By Adam Taylor
Over the last two instalments of this blog series, we have explored Micrium’s μC/Probe and using it’s virtual dashboard and oscilloscope capabilities to debug code on the Zynq SoC’s PS. (See Post 1 and Post 2.) Then, I started thinking about how we might use μC/Probe to debug hardware in the Zynq SoC’s PL. The most obvious choice is to insert an integrated logic analyzer (ILA) IP core into the hardware design to observe AXI, AXI Stream, or native logic signals as we have done several times in the MicroZed Chronicles series. Similarly, if we wish to change a signal’s value at run time, we can use the virtual input output IP core to toggle the state of a signal or bus. Reading or modifying the contents of an AXI device within the PL will be a little more complicated, but it can be done by using the JTAG-to-AXI Bridge to connect into the AXI network and then reading or writing to any peripheral on the bus using Vivado’s hardware manager and a TCL script.
To debug designs that contain embedded processing, we could of course write a simple software application for the processor that reads and writes registers in the PL. However this is not always possible, especially if there are separate hardware- and software-development teams. FPGA development teams are sometimes unused to developing embedded software so it can be quicker and easier to use the JTAG-to-AXI bridge for testing out basic hardware functionality before passing the design over to the software development team.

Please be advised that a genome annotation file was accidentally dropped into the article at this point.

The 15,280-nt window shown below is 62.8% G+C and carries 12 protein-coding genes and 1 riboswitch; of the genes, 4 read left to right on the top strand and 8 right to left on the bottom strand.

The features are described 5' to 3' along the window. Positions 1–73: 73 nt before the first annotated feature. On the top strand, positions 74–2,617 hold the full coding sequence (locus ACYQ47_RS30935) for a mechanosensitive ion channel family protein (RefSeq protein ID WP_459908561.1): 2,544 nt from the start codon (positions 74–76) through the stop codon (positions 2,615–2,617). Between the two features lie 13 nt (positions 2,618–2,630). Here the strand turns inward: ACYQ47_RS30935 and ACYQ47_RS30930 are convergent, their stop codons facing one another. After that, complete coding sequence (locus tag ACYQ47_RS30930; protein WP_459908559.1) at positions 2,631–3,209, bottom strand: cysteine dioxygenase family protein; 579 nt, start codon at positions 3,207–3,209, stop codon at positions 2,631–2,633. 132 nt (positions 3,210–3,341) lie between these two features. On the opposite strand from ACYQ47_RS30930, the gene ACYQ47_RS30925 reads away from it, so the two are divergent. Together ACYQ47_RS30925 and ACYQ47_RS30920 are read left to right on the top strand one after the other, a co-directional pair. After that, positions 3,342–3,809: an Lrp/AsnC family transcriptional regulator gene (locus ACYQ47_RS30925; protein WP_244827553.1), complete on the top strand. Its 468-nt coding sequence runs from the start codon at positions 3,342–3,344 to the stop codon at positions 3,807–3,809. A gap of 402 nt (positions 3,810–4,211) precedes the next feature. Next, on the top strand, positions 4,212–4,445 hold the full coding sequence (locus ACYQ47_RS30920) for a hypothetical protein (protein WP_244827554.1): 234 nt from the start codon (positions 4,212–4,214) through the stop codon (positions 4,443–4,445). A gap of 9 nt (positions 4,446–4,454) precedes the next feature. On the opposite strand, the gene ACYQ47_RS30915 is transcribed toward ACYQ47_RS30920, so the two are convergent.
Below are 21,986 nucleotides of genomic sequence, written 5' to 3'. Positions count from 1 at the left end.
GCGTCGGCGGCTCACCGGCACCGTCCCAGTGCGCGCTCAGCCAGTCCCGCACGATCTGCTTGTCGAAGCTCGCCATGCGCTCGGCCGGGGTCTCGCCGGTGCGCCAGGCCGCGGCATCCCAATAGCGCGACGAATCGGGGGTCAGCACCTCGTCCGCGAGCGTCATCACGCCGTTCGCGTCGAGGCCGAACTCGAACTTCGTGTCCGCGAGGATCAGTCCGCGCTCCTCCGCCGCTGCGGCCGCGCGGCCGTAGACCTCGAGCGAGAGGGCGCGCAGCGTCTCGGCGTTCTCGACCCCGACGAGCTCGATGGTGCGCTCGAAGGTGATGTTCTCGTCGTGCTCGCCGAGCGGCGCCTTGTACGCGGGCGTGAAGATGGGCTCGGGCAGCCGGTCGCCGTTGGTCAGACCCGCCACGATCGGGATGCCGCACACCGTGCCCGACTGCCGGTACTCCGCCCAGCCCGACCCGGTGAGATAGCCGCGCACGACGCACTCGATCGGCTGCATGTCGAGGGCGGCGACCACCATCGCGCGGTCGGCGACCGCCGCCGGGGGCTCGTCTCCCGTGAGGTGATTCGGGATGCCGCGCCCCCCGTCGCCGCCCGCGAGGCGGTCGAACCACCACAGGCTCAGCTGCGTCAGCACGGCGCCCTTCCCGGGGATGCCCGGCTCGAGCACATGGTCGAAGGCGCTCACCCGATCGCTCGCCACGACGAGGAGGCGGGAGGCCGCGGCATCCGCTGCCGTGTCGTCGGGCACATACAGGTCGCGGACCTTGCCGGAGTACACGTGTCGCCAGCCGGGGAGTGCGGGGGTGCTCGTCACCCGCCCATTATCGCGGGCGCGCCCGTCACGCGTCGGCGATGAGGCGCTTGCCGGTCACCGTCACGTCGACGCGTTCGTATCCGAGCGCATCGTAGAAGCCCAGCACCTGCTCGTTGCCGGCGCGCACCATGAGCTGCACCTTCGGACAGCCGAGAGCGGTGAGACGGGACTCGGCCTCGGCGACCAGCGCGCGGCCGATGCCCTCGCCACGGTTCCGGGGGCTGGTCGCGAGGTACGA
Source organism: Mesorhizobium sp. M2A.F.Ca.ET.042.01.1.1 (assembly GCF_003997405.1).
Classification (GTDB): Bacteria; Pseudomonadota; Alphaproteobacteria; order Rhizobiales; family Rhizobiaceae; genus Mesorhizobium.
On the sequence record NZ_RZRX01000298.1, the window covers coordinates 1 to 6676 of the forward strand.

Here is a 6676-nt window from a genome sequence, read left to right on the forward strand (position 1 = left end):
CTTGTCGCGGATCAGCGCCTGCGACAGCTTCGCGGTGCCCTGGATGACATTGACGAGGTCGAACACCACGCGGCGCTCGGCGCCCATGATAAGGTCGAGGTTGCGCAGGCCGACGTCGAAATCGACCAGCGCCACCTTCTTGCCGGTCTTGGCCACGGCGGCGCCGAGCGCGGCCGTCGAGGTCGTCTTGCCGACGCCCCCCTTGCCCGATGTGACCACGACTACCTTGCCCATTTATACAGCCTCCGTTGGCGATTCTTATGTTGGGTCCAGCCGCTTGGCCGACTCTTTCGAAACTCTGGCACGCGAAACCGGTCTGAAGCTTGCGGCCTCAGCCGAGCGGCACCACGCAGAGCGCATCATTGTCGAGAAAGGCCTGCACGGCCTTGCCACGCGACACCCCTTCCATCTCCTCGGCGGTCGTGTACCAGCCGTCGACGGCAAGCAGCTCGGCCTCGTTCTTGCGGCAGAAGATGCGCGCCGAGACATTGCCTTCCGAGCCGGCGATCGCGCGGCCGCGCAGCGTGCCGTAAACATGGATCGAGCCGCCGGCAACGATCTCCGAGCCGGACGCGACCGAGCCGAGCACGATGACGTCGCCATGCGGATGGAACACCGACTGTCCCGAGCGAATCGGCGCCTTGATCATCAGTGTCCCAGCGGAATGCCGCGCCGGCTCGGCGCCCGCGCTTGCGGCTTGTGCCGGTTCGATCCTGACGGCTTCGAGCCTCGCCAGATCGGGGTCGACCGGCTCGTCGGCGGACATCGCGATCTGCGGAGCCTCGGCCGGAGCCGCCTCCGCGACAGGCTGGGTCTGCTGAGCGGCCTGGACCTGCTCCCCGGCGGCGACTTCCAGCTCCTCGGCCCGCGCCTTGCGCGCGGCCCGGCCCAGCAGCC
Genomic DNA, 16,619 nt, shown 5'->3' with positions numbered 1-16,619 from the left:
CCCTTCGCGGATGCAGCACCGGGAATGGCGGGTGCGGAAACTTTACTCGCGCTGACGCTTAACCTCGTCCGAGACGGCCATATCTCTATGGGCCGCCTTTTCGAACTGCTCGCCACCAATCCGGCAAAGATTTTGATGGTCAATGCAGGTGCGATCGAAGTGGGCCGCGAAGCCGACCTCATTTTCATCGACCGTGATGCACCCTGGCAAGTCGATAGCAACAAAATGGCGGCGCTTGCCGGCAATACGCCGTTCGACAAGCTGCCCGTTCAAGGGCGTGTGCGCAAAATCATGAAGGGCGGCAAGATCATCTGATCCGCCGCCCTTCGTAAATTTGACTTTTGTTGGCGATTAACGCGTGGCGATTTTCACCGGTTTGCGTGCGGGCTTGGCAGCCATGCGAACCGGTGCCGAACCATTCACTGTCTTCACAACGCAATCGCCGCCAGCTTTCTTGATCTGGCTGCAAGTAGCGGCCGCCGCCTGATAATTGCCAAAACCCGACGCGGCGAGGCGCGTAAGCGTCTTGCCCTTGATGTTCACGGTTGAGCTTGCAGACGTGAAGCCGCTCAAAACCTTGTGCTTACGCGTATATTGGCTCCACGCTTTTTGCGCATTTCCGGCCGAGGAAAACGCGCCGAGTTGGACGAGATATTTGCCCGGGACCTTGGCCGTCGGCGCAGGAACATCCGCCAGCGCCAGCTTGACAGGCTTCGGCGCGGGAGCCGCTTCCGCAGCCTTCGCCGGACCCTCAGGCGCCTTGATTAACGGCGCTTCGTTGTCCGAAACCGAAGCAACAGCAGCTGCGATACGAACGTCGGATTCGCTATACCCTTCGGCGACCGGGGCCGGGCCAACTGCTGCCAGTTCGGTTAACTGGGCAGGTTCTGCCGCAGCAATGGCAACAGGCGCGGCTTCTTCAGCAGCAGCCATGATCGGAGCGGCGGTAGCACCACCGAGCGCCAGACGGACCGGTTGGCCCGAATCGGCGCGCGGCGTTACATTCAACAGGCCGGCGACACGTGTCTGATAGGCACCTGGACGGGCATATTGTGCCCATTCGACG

There is also another very important use case for the JTAG-to-AXI bridge if the design does not contain an embedded processing core. (For example, it’s not a Zynq SoC that you’re debugging and you haven’t instantiated a MicroBlaze processor in your FPGA.) AXI is often used to configure and connect IP blocks available via the Vivado IP library. Even if you don’t have an embedded processor available, the JTAG-to-AXI bridge enables fast hardware-in-the-loop testing to ensure that the block performs as intended.
Inserting the JTAG-to-AXI Bridge
Regardless of the presence or absence of an embedded processing element, we can use the JTAG to AXI Bridge for:
- Hardware-in-the-loop validation of IP blocks with the JTAG-to-AXI bridge acting as a traffic generator.
- During initial board commissioning, we can create TCL scripts to test hardware interfaces, which frees us from depending on software development for hardware debugging.
- For more formal validation, we can use the JTAG-to-AXI bridge to extract information from memories, making that information available for later analysis.
Including the JTAG-to-AXI core in the design is simple and requires only connections to the AXI network, clock, and reset. When it comes to IP configuration, all we need to do is define the preferred variety of AXI: AXI4 or AXI Lite. In the JTAG-to-AXI bridge configuration dialog, we can also define the read and write queue lengths. These define the number of TCL commands that the bridge can queue. I have defined the maximum queue length of 16 commands in this example because this will simplify the script I need to write.
Customizing the JTAG-to-AXI Bridge